Yoga and Recovery

Thursday, November 16, 2017
Author: 
By Lea Watkins, North Bay's Yoga Teacher

As far back as I can remember, I have been searching for something, yet never able to identify the source. That is, until I decided to embark on the path of recovery. In my disease, I both dabbled and delved into drugs and alcohol in this unnamed search. There were a few years in which I felt I had found my answer in substances, only to end up disappointed and more broken each time. There have been numerous phases of my addiction, the destruction always the same, and yet, one belief remained the same…I am not enough.

During my addiction, life was a mess. I had the tendency to think negatively, with an inability to take personal responsibility for my actions. As a result, my go-to solution was to change my external circumstances. Eventually, I found an answer to my internal search through the practice of yoga. This practice has been a guiding light in my life for the past 20 years, and one that has had great influence on my recovery. Yoga has taught me the importance of well-being, prayer, meditation, community, and service. Most importantly, through yoga, I have found a sense of belonging and a way to connect to something much greater than myself.

Here are a few thoughts on Yoga’s benefits and its healing modality for recovery:

People often wonder how to make time for a healthy practice in their lives. With yoga and meditation, a little goes a long way. Even 10 minutes of breath oriented movement or sitting a few times a week can have a profound effect on the spirit. I always advise to start out simple and watch how things transpire from there. The opportunity for spiritual growth is endless.

  • Discipline: The path of yoga can be a lifelong commitment. Making wellness a priority by committing to yoga 1-3 days a week, strengthens the confidence in ourselves, and our physical and mental abilities. A yoga practice definitely fits into the "next right thing" category, and is certainly an "esteem-able act". Orienting towards the next right thing may not be our natural way, as it is a practice and one that takes discipline. We strengthen the discipline "muscle" by committing to healthy habits and a regular practice, which ultimately supports emotional growth.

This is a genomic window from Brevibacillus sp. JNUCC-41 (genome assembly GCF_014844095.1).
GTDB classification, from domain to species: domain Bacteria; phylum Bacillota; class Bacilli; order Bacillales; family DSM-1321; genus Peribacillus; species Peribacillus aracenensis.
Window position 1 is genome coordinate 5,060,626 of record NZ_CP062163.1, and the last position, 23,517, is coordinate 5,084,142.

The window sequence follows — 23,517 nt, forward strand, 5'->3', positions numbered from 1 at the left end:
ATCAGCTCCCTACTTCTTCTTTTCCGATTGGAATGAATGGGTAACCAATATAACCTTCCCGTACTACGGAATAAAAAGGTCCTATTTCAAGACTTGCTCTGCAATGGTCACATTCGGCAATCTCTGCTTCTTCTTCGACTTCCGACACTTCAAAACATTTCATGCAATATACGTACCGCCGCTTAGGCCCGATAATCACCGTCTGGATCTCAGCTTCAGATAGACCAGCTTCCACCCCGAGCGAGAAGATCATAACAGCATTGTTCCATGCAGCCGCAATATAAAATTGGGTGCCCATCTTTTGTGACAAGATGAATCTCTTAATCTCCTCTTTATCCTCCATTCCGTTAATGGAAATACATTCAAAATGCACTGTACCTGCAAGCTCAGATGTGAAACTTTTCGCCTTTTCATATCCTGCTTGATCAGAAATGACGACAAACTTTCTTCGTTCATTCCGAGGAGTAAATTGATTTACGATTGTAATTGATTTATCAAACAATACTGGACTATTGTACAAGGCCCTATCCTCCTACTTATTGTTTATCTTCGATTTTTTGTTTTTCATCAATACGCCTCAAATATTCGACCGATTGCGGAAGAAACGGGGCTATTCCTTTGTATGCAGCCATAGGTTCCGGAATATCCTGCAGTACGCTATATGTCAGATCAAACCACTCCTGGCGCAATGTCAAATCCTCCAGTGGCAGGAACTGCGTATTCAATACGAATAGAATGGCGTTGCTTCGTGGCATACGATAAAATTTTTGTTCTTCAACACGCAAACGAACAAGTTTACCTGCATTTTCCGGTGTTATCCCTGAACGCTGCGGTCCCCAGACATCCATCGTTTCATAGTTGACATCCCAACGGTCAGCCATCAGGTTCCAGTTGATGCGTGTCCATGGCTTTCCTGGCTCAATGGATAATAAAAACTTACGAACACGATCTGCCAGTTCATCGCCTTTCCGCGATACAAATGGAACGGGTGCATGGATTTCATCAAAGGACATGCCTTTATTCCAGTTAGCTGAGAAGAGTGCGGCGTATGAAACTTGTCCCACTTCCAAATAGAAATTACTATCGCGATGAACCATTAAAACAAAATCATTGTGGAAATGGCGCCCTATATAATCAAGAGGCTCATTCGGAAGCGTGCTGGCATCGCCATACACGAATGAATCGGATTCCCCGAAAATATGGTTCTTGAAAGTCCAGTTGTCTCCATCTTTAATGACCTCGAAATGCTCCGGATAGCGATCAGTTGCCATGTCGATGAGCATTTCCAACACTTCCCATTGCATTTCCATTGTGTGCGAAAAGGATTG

• Pause: Often a troubling thought or experience can look and feel different after a pause or break in our thinking. Through breath and body connection in the pause we are more likely to deal with stress in healthier ways. Many people report that yoga reduces stress and the stress response.
  • Connection: Yoga helps connect us to something bigger than ourselves. The practice allows for the opportunity to let go of how we think our lives should look, and to embrace a higher power. Ironically, I have found that my life becomes more manageable the less I try to manage it, and yoga helps keep me focused in this area.
  • Presence: For many of us in recovery, we have spent a long time avoiding feelings. In yoga, we learn to tolerate uncomfortable feelings, and instead of using to self-medicate, focusing on breath and meditation to work through challenging beliefs, feelings and sensations has great value on our thoughts and behavior. This teaching is crucial to making progress in recovery, as it shows us the value of processing difficult feelings without the use of drugs and alcohol.
  • Service: The true yogic path is one of service. As we begin to form a healthy and loving relationship with our body, mind and spirit, we build the capacity to reach a hand out to those in need. When I am in service of others, I am much less likely to dwell on the things in life that are not going according to plan. For example, simply taking a call from a person new to recovery helps me remember how grateful I am for the life I have today.

Through the guidance of yoga and recovery, I have faith, and a knowing that I am enough.